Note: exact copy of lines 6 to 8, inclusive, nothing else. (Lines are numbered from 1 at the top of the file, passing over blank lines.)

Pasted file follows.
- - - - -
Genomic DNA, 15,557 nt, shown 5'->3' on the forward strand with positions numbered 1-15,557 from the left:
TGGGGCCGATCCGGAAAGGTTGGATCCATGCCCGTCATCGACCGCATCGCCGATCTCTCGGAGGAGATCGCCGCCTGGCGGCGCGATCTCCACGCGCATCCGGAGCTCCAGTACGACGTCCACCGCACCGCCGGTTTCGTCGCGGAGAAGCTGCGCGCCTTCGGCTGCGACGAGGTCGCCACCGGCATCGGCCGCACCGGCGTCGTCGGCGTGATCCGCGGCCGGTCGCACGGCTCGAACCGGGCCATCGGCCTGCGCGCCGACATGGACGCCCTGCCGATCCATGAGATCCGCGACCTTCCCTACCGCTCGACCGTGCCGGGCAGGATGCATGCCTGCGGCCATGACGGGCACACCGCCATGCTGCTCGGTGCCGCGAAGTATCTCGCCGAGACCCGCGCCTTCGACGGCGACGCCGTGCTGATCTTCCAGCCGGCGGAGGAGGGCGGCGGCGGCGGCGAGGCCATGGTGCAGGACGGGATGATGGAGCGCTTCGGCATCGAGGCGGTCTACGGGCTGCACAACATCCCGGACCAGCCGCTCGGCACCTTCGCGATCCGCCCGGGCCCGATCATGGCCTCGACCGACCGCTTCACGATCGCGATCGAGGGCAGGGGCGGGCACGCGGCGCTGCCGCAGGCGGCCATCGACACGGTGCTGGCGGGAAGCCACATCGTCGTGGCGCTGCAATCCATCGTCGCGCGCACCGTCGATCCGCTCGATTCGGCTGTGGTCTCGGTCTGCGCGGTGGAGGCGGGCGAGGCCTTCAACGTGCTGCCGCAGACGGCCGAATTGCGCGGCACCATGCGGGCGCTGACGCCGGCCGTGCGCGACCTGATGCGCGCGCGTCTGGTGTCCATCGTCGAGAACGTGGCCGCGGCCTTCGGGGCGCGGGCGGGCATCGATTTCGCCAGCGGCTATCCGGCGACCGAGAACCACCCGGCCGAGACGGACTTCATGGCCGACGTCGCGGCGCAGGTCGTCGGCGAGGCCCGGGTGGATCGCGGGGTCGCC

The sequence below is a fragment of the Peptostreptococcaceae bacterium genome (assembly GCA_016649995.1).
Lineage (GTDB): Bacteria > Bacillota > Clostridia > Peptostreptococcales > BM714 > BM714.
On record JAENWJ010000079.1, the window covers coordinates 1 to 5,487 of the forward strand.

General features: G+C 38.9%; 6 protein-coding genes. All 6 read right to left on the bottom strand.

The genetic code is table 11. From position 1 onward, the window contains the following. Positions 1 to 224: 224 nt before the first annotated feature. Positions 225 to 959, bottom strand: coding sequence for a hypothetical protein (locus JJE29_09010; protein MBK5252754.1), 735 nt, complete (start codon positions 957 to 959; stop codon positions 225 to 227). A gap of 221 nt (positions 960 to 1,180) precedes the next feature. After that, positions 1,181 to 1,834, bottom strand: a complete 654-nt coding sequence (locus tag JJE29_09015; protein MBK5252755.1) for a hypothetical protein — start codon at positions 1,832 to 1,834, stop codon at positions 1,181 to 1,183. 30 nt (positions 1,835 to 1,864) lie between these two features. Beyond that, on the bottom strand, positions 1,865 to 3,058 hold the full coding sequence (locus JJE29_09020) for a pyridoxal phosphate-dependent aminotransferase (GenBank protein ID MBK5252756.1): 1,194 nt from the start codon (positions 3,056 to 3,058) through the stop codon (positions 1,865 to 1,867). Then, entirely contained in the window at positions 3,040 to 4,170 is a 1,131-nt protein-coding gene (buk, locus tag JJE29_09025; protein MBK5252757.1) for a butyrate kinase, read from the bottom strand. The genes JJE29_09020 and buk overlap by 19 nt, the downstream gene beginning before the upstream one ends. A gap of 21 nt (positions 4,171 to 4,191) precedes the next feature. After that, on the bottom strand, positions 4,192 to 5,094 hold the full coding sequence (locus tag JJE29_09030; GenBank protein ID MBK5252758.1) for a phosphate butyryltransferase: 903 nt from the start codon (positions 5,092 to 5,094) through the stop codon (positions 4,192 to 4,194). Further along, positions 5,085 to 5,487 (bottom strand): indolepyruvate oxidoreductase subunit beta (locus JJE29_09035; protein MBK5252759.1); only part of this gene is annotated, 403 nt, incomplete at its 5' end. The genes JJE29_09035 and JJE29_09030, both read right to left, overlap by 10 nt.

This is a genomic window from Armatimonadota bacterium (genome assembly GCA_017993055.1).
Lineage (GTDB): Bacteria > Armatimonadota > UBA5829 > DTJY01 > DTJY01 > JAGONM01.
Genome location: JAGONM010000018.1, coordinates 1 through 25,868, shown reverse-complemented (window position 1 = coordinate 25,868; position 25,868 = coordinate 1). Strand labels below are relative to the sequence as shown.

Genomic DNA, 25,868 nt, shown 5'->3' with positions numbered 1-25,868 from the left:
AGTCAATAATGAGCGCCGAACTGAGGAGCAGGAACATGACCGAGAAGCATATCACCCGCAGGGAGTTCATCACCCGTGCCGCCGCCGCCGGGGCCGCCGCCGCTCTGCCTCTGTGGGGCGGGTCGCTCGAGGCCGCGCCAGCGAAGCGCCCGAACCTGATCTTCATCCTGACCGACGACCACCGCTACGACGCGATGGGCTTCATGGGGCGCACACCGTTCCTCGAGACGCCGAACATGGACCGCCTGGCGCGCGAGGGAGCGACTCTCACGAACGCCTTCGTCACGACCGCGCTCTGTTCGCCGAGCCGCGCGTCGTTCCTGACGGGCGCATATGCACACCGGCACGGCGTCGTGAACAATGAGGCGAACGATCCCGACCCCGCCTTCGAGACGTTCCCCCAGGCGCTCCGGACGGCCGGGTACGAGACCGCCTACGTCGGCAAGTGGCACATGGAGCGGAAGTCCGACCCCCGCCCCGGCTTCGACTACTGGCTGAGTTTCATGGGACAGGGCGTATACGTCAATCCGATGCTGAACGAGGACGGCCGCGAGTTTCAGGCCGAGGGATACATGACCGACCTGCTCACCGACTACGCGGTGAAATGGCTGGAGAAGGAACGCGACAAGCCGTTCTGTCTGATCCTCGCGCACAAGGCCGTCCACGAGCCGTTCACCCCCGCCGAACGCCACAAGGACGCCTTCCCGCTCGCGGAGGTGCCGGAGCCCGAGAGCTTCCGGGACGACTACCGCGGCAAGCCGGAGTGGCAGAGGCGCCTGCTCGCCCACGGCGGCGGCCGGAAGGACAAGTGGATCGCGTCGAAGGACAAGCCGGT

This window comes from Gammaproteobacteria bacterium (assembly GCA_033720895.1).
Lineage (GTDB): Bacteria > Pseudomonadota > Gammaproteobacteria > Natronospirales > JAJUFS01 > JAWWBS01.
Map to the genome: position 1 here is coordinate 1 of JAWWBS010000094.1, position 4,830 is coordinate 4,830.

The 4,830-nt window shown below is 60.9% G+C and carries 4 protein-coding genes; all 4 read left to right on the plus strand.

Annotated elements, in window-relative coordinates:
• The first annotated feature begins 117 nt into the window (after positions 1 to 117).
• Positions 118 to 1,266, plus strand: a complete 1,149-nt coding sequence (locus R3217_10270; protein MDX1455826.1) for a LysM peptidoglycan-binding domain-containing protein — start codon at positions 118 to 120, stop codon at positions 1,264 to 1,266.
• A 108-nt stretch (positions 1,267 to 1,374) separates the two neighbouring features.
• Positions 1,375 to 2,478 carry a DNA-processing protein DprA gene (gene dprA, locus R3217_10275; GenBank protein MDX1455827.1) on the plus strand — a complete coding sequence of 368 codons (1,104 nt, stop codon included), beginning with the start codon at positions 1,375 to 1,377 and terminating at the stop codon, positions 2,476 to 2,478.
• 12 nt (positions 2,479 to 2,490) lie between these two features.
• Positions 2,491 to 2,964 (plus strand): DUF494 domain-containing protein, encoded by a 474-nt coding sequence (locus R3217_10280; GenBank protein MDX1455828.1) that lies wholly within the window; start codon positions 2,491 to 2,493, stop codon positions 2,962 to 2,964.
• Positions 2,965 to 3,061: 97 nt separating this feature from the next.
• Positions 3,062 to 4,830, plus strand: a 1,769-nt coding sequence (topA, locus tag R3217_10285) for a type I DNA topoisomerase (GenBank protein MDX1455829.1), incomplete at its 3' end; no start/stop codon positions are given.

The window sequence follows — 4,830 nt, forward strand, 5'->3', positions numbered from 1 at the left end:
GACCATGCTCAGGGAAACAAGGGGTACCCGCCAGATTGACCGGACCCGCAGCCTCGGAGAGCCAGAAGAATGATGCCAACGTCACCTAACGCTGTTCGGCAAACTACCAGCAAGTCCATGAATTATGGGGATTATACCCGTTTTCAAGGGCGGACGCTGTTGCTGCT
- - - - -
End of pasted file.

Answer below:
General features: G+C 38.9%; 6 protein-coding genes. All 6 read right to left on the bottom strand.

The genetic code is table 11. From position 1 onward, the window contains the following. Positions 1 to 224: 224 nt before the first annotated feature. Positions 225 to 959, bottom strand: coding sequence for a hypothetical protein (locus JJE29_09010; protein MBK5252754.1), 735 nt, complete (start codon positions 957 to 959; stop codon positions 225 to 227). A gap of 221 nt (positions 960 to 1,180) precedes the next feature. After that, positions 1,181 to 1,834, bottom strand: a complete 654-nt coding sequence (locus tag JJE29_09015; protein MBK5252755.1) for a hypothetical protein — start codon at positions 1,832 to 1,834, stop codon at positions 1,181 to 1,183. 30 nt (positions 1,835 to 1,864) lie between these two features. Beyond that, on the bottom strand, positions 1,865 to 3,058 hold the full coding sequence (locus JJE29_09020) for a pyridoxal phosphate-dependent aminotransferase (GenBank protein ID MBK5252756.1): 1,194 nt from the start codon (positions 3,056 to 3,058) through the stop codon (positions 1,865 to 1,867). Then, entirely contained in the window at positions 3,040 to 4,170 is a 1,131-nt protein-coding gene (buk, locus tag JJE29_09025; protein MBK5252757.1) for a butyrate kinase, read from the bottom strand. The genes JJE29_09020 and buk overlap by 19 nt, the downstream gene beginning before the upstream one ends. A gap of 21 nt (positions 4,171 to 4,191) precedes the next feature. After that, on the bottom strand, positions 4,192 to 5,094 hold the full coding sequence (locus tag JJE29_09030; GenBank protein ID MBK5252758.1) for a phosphate butyryltransferase: 903 nt from the start codon (positions 5,092 to 5,094) through the stop codon (positions 4,192 to 4,194). Further along, positions 5,085 to 5,487 (bottom strand): indolepyruvate oxidoreductase subunit beta (locus JJE29_09035; protein MBK5252759.1); only part of this gene is annotated, 403 nt, incomplete at its 5' end. The genes JJE29_09035 and JJE29_09030, both read right to left, overlap by 10 nt.

This is a genomic window from Armatimonadota bacterium (genome assembly GCA_017993055.1).